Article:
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Category: Cypher System (Page 2 of 2)

Cypher Intrusions and Star Trek Random Encounter Tables

Veteran D&D players have been using random encounter tables to generate adventures since the ’70s. The Cypher System has a mechanic called GM Intrusions. Usually these are events you make up on the fly. However, I think a bit of pre-planning can really give the GM ammo to use during the game. Take a lesson from old-fashioned Random Encounter tables and craft Random Intrusion tables for you game.

This is essentially what Ryan Chaddoks wrote in a blog post. Ryan lists some sample Trek-flavored Intrusions:

It’s important to customize Intrusions to the flavor of Trek.  Here are a few ideas for how to do that:

  • The character is taken prisoner or otherwise separated from their crew or away team.
  • The atmosphere or planet surface is inhibiting a major technology (phasers, transporters, etc.).
  • The character leaves something important behind.
  • The character is infected with the thing that this episode is about (a gene stealing virus, radiation anomaly, sentient nano terraformers, whatever).
  • The character becomes the focus of the attentions of an enemy.  Now it’s personal.
  • The group is somehow stranded.
  • The ship stops being able to go at warp.
  • A ship system being used by the character begins to malfunction.


I love the idea of having an intrusion list handy!

Check out Ryan Chaddok’s blog and also The Translation Codex for Cypher elements you can fold into your custom campaigns.

We who are about to die, salute you

We who are about to die, salute you


Star Trek Flavored Cypher System Games

One of the things l love about Savage Worlds is how you can use setting-specific card decks and tokens for bennies to add the feeling of whatever genre you’re emulating. Here’s an example of using Pirate themed bennies for settings like 50 Fathoms. Great stuff!

Using the Cypher System, you can also emulate settings by using custom Cyphers. Here’s a great list of Star Trek themed cyphers from Ryan Chaddock that will add in a Trek tech flavor that I just love:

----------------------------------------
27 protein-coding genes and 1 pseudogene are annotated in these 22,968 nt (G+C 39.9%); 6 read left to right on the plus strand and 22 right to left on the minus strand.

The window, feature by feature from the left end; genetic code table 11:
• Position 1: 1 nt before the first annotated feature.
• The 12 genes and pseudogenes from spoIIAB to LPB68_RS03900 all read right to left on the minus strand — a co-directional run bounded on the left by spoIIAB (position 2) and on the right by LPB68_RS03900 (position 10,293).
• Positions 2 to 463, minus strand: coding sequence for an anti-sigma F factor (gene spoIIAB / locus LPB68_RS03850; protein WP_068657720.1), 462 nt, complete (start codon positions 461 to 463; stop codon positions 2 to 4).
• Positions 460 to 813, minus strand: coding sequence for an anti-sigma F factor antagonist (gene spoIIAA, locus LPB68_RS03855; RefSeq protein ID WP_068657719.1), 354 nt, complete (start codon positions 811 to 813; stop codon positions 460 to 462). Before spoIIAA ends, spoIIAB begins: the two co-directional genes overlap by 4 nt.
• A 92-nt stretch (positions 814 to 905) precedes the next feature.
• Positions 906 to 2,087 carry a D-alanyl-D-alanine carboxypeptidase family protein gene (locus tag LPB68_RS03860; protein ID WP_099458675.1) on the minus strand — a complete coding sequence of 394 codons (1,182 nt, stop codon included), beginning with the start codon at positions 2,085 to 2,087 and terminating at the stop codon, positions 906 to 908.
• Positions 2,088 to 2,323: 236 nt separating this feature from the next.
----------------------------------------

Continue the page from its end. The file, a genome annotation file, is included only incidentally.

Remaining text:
Star Trek is all about innovative solutions to problems.  So are Cyphers.  Let’s leverage the dynamic fun of Cyphers as solutions to build a Trek experience that simulates the fun of the show.

Firstly, let’s go with subtle Cyphers for most of this.  It might be possible for characters to patch together manifest Cyphers here and there, but that’s more of an engineering task specific to the situation.  In fact, let’s just build a couple subtle Cyphers for that scenario.

These subtle Cyphers are intended to supplement the existing list from the CSR.  They’re more in keeping with the Star Trek flavor of tech and science pushed to dangerous limits.  You’ll note that they have a “Minor” effect, and a much more powerful “Major” one that often comes with a cost: an Intrusion that provides no XP.  Players employing a Cypher must choose which they want to go with: Minor or Major.  Characters are given the tools to accomplish nearly anything they need to, BUT AT WHAT COST?

Alternative Use. Level 1d6 + 4 Occultic.  Minor: You add a random additional function to a technology; roll on the manifest Cypher table for effect/inspiration.  Major: You add a function of your choice to a technology, the effect chosen from the manifest Cypher table; trigger a personal Intrusion.  In the case of both Minor and Major, the additional effect lasts a number of minutes equal to the Cypher Level.

Bravado. Level 1d6 + 1 Anoetic. Minor: Through hutzpah you increase your range for rolling a Major Effect to 19-20 (no chance for a Minor Effect) for ten minutes.  Major: You increase your Major Effect range to 17-20 (again, no Minor Effects), and rolled Intrusion range to 1-4 for 30 minutes.

Deflector Array Shenanigans. Level 1d6 + 4 Occultic. Requires access to a starship or starbase’s systems.  Minor: You solve a scientific or technical problem of Difficulty 5 or lower.  Major: You amplify an existing technology/Cypher through the entire ship, essentially bumping it up to ship scale for a number of rounds equal to the Cypher Level; trigger a group Intrusion.